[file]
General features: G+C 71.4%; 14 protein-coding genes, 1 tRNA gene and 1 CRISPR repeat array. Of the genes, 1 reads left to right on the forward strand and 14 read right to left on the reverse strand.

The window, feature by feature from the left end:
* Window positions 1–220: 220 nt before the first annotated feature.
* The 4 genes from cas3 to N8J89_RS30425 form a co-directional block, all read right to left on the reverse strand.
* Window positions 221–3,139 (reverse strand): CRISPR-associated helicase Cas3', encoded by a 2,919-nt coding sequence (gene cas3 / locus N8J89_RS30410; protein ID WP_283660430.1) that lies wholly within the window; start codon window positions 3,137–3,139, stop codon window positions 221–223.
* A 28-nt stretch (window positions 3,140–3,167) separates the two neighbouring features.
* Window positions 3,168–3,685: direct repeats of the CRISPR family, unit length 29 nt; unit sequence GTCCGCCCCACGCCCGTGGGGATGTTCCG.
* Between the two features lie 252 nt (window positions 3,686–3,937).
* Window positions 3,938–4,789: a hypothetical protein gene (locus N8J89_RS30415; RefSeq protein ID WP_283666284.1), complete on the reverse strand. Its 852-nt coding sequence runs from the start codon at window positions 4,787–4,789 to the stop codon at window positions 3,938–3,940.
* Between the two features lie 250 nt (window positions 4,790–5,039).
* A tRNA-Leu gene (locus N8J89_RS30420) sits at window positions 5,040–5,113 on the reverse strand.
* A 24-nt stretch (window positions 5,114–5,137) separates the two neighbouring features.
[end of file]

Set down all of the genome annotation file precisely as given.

General features: G+C 71.4%; 14 protein-coding genes, 1 tRNA gene and 1 CRISPR repeat array. Of the genes, 1 reads left to right on the forward strand and 14 read right to left on the reverse strand.

The window, feature by feature from the left end:
* Window positions 1–220: 220 nt before the first annotated feature.
* The 4 genes from cas3 to N8J89_RS30425 form a co-directional block, all read right to left on the reverse strand.
* Window positions 221–3,139 (reverse strand): CRISPR-associated helicase Cas3', encoded by a 2,919-nt coding sequence (gene cas3 / locus N8J89_RS30410; protein ID WP_283660430.1) that lies wholly within the window; start codon window positions 3,137–3,139, stop codon window positions 221–223.
* A 28-nt stretch (window positions 3,140–3,167) separates the two neighbouring features.
* Window positions 3,168–3,685: direct repeats of the CRISPR family, unit length 29 nt; unit sequence GTCCGCCCCACGCCCGTGGGGATGTTCCG.
* Between the two features lie 252 nt (window positions 3,686–3,937).
* Window positions 3,938–4,789: a hypothetical protein gene (locus N8J89_RS30415; RefSeq protein ID WP_283666284.1), complete on the reverse strand. Its 852-nt coding sequence runs from the start codon at window positions 4,787–4,789 to the stop codon at window positions 3,938–3,940.
* Between the two features lie 250 nt (window positions 4,790–5,039).
* A tRNA-Leu gene (locus N8J89_RS30420) sits at window positions 5,040–5,113 on the reverse strand.
* A 24-nt stretch (window positions 5,114–5,137) separates the two neighbouring features.